SAN FRANCISCO — If music really is a universal language, as is so often and so blithely claimed, we can use it to make some long-sought cosmic connections.
That's the idea behind Intergalactic Omniphonics, a new art project by experimental philosopher Jonathon Keats that aims to catch E.T.'s ear.
Or whatever organ may allow aliens to rock out. It's quite provincial to assume that our nebular neighbors access and appreciate music — which is basically just the modulation of frequency and amplitude over time — in the same way that we do. [Alien Thinking: The Conceptual Space Art of Jonathon Keats]
So Intergalactic Omniphonics — a partnership with the music department at the University of North Carolina-Asheville, where Keats recently worked on a fellowship — features instruments across an impressive gamut.
Take its two "gamma-ray bells," for example. Keats bought a uranium-glass marble and a radium watch dial on eBay, then encased this gear in protective lead. When a bell's wooden handle is lifted, the radioactive innards are exposed, sending high-energy gamma-rays out into the cosmos.
Keats' eBay haul also included a selection of dog whistles, which he assembled into an "ultrasonic organ." While this instrument's high-pitch stylings are beyond the reach of human ears, they can be appreciated by man's best friend and an assortment of other Earth creatures.
Then there's the "gravitational cello," which consists of a steel ball hanging from a string at the end of a wooden shaft. The musician swings this ball, generating gravitational waves — the ripples in space-time first predicted by Albert Einstein in 1916 and finally detected directly for the first time in 2015, after a merger between two black holes.
Gravitational waves are created by the acceleration of any object with mass, so a musician doesn't necessarily need something as fancy as a cello. (Indeed, the cellist must keep his or her body as still as possible during a performance, for body movements generate their own gravitational waves that could swamp the beautiful music being made.) So, Keats also created "gravitational rattles," which even tin-eared babies can play.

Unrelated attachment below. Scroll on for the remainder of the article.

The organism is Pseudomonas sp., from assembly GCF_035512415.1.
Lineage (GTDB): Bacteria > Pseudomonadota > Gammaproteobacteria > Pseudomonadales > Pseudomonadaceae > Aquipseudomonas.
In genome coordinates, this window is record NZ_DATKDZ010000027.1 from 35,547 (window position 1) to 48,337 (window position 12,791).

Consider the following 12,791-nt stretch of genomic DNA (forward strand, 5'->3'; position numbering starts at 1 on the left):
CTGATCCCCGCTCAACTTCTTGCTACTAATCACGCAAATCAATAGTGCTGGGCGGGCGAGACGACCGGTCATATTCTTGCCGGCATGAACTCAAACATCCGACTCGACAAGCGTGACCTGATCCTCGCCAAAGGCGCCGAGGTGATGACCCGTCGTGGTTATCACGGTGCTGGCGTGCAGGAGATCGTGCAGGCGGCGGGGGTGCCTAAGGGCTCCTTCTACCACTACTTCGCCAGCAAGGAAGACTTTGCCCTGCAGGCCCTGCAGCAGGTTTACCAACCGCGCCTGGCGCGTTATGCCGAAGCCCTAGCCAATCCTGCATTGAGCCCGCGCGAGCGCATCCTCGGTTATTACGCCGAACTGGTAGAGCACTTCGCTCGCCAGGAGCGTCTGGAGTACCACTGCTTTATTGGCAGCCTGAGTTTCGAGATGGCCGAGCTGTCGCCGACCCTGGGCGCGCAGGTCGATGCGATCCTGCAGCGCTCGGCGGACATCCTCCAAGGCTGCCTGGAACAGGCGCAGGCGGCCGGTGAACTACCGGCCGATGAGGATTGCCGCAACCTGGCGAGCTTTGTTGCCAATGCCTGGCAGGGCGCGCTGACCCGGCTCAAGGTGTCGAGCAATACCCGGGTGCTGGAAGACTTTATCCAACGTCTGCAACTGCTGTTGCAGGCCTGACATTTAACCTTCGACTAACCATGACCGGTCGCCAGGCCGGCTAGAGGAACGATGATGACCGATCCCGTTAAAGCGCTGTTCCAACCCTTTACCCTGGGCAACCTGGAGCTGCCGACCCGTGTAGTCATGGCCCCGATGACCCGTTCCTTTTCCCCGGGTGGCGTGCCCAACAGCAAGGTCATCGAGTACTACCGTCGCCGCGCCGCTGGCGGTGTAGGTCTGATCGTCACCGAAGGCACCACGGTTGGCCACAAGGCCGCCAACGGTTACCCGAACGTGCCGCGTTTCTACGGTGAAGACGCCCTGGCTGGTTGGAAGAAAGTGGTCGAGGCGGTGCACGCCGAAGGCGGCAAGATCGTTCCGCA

"Just put a rock in your hand and you can make gravitational music," Keats told Space.com.
If you live in the Bay Area, you can see these and other instruments up close tonight (July 24): Modernism Gallery in downtown San Francisco is hosting a launch event for Intergalactic Omniphonics from 5:30 p.m. to 8 p.m. local time.
The project isn't solely dedicated to getting E.T. out of the shadows and onto the dance floor. It's also an attempt to forge greater common ground here on Earth, where different cultures and different communities can seem very alien to each other.
"What we're really lacking in society is a way to connect across borders and boundaries," Keats said. "We need to bring about a fundamental paradigm shift in how we think about ourselves."
Keats tried to effect such a shift a few years back with his "First Copernican Art Manifesto," which pushed writers, painters and other creative types to embrace the principle of mediocrity, as astronomers have done.
"It failed miserably, and that's why I'm here," Keats said, noting that artists are still chasing masterpieces. Intergalactic Omniphonics is at heart another bite at the apple, he added: "I can infiltrate society by making music."
The infiltration plan includes a "universal anthem." The anthem is based on something that is indeed universal, as far as we can tell — the second law of thermodynamics, which holds that the total entropy (or disorder) of an isolated system can never go down over time.
Life can be thought of as a fight against entropy, Keats said — a fight that every organism loses, eventually, when it dies. The universal anthem is a representation of this struggle: A solo plays against an orchestral backdrop, its tune getting more and more structured over time, until it's snuffed out in the ultimate silence of death. (The orchestra's sound, meanwhile, gets less and less ordered until the solo drops off.)
Intergalactic Omniphonics plans to distribute the basic framework (though not the specifics, which are open to interpretation) of the universal anthem free, via a Creative Commons license. Keats hopes the music makes its way onto non-ultrasonic organs and other traditional human instruments all over the world.
"This should be at ball games," he said. "The anthem should be everywhere."